Wednesday, April 24, 2024


Arthur Miller: “Playwriting is Auditory Art, the Sound of Language”

A Westport audience Thursday night had the rare treat of hearing Arthur Miller, one of the greatest playwrights of our time, talk about himself, his work, and his views on the contemporary arts scene.
The Malloy Lecture in the Arts featured a conversation between Miller, who turned 88 last month, and friend and fellow playwright Tom Cole.

Pulitzer Prize-winning playwright Arthur Miller (r.) listens as friend and fellow playwright Tom Cole addresses the audience Thursday night at Saugatuck Elementary School. photo

The lecture at Saugatuck Elementary School was presented by the Westport Public Library in cooperation with the Westport Arts Center. Tickets for the event sold out almost as soon as it was announced.
For those unable to be there, WestportNow presents some excerpts of Arthur Miller talking about Arthur Miller.
*    What motivates him and how he does it: “A feeling that is intolerable until it is expressed.”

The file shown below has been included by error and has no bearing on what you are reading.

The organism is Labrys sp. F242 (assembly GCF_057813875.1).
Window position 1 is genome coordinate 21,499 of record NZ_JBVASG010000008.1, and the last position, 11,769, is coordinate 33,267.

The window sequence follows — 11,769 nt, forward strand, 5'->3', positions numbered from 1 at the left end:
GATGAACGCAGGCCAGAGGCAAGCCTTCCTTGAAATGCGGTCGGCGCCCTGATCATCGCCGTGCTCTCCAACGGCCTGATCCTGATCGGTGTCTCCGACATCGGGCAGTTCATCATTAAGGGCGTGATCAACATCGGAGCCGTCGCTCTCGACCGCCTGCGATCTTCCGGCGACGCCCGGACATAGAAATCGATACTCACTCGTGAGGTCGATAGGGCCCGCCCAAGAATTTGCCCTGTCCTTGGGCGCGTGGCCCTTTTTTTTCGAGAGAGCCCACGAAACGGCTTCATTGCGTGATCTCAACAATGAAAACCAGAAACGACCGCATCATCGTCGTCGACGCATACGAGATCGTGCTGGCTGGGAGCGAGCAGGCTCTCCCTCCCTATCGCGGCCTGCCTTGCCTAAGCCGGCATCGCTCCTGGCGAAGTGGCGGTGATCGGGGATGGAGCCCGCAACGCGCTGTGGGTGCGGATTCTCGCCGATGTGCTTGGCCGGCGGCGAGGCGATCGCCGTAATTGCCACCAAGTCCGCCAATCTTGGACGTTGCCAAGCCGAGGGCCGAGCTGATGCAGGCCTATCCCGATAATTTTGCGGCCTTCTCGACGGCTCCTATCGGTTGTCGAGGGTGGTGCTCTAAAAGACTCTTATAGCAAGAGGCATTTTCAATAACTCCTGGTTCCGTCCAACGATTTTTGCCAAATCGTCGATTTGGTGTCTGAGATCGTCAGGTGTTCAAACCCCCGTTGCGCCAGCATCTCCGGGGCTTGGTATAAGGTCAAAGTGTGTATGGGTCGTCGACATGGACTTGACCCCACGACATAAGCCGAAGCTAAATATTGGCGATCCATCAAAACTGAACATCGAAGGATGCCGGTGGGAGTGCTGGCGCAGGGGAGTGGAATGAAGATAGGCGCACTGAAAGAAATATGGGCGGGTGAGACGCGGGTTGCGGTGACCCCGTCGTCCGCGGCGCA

* Playwriting is “acting without embarrassment.”  He does it because “playwriting was a way to speak to people.  It is a mix of journalism and art.”
* He said he “thinks in terms of scenes” and called playwriting “auditory art, the sound of language.”  He contrasted it to novels, calling them “visual art.” 
*      He characterized playwrights of the 30s, 40s and 50s as “artists who were saying something, not just entertaining.”  Regarding today’s theater, he said, “It’s money, and it’s a pity.”
*      Regarding “The Crucible,” he characterized the dynamic as “paranoid terror” and said that “it’s probably going to happen time after time.”
*      On common themes, he said, “There is one human race, our habits are different, but if you dig a little, you find common lives.”
*      On people, he said, “People prefer the myth they have to anything.”
*      On critics, he said, “The mood of the critic is vital to the viability of the play.”  He lamented the fact that there are fewer critics today than when he began years ago.
*      He is currently working on a play called “Finishing the Picture” and read a passage from the play.
*      He criticized politicians, saying that “once in office, they seem to forget the arts in favor of the bottom line.”  He pointed out that “in fact, politicians create the bottom line,” suggesting that politicians have the ability to make arts’ funding part of their priorities.

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